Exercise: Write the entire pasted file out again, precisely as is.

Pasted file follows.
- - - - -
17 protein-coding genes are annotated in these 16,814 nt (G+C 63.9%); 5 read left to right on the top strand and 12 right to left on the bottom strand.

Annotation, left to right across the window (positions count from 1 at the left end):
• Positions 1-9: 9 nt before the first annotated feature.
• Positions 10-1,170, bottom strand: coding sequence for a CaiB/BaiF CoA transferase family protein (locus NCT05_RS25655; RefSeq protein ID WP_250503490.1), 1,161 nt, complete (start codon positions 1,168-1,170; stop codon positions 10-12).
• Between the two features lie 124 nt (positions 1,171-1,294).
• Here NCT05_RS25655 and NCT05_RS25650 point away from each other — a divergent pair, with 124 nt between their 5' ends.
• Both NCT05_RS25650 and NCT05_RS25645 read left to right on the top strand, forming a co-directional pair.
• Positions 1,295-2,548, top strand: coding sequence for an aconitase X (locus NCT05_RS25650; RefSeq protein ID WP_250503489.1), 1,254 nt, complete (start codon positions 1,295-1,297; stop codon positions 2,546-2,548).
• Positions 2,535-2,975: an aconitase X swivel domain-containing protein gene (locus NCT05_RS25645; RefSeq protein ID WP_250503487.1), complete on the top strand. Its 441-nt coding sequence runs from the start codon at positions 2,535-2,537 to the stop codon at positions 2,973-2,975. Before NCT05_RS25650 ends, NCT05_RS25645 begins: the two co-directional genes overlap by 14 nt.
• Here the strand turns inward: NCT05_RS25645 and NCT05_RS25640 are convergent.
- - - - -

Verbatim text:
17 protein-coding genes are annotated in these 16,814 nt (G+C 63.9%); 5 read left to right on the top strand and 12 right to left on the bottom strand.

Annotation, left to right across the window (positions count from 1 at the left end):
• Positions 1-9: 9 nt before the first annotated feature.
• Positions 10-1,170, bottom strand: coding sequence for a CaiB/BaiF CoA transferase family protein (locus NCT05_RS25655; RefSeq protein ID WP_250503490.1), 1,161 nt, complete (start codon positions 1,168-1,170; stop codon positions 10-12).
• Between the two features lie 124 nt (positions 1,171-1,294).
• Here NCT05_RS25655 and NCT05_RS25650 point away from each other — a divergent pair, with 124 nt between their 5' ends.
• Both NCT05_RS25650 and NCT05_RS25645 read left to right on the top strand, forming a co-directional pair.
• Positions 1,295-2,548, top strand: coding sequence for an aconitase X (locus NCT05_RS25650; RefSeq protein ID WP_250503489.1), 1,254 nt, complete (start codon positions 1,295-1,297; stop codon positions 2,546-2,548).
• Positions 2,535-2,975: an aconitase X swivel domain-containing protein gene (locus NCT05_RS25645; RefSeq protein ID WP_250503487.1), complete on the top strand. Its 441-nt coding sequence runs from the start codon at positions 2,535-2,537 to the stop codon at positions 2,973-2,975. Before NCT05_RS25650 ends, NCT05_RS25645 begins: the two co-directional genes overlap by 14 nt.
• Here the strand turns inward: NCT05_RS25645 and NCT05_RS25640 are convergent.